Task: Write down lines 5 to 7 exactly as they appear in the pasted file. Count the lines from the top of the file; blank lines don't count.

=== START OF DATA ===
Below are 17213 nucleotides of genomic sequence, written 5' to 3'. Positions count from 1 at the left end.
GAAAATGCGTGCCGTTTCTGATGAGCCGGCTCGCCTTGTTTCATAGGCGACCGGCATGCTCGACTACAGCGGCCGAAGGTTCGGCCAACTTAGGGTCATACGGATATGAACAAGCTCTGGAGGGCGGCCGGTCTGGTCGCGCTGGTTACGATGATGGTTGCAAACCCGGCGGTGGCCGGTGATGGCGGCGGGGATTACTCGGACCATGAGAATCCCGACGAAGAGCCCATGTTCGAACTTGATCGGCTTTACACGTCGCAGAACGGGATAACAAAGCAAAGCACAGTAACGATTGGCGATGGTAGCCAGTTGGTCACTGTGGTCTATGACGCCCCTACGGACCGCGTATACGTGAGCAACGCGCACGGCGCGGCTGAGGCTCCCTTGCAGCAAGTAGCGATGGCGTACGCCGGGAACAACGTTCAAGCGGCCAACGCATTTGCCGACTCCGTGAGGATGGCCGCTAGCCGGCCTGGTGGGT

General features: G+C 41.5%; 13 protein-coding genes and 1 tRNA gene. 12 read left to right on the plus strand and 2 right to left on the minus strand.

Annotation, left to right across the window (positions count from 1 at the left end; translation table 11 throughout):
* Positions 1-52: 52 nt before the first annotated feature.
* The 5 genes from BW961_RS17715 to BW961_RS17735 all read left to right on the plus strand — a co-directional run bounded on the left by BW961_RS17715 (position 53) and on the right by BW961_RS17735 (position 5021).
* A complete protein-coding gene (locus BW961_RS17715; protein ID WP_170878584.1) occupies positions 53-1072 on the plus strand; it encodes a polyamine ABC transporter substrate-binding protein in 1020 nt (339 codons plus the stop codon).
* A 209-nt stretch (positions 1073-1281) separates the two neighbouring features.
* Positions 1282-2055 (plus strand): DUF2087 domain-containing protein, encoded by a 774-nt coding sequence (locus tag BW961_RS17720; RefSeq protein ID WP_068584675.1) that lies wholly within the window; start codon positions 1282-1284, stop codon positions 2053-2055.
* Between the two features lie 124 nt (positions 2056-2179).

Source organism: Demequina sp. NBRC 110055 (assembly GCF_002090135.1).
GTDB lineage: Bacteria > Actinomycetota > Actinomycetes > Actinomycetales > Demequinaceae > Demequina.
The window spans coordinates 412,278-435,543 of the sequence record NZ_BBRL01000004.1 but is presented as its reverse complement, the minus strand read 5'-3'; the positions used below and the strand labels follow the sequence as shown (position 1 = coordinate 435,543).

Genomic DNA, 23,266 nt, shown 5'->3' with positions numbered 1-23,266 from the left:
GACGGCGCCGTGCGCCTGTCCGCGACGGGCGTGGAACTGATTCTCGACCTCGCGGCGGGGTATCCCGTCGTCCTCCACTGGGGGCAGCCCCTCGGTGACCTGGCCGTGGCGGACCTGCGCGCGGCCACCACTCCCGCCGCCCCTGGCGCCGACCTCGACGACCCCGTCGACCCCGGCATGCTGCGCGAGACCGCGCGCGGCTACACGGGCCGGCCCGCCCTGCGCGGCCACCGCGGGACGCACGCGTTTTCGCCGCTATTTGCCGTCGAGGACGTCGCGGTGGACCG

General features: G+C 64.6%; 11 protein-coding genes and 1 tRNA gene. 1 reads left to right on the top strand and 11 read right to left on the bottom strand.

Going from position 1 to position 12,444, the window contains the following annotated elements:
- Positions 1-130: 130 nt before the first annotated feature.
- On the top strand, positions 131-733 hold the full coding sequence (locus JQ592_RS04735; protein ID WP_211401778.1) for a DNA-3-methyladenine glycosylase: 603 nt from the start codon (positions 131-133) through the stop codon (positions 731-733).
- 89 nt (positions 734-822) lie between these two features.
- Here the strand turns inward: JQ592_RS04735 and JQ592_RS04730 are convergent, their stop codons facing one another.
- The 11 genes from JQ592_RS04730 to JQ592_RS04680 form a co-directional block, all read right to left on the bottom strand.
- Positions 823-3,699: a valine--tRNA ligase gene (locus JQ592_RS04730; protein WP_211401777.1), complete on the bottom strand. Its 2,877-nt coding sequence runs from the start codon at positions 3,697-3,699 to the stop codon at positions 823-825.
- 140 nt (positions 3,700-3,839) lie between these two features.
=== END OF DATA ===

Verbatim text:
* Positions 1-52: 52 nt before the first annotated feature.
* The 5 genes from BW961_RS17715 to BW961_RS17735 all read left to right on the plus strand — a co-directional run bounded on the left by BW961_RS17715 (position 53) and on the right by BW961_RS17735 (position 5021).
* A complete protein-coding gene (locus BW961_RS17715; protein ID WP_170878584.1) occupies positions 53-1072 on the plus strand; it encodes a polyamine ABC transporter substrate-binding protein in 1020 nt (339 codons plus the stop codon).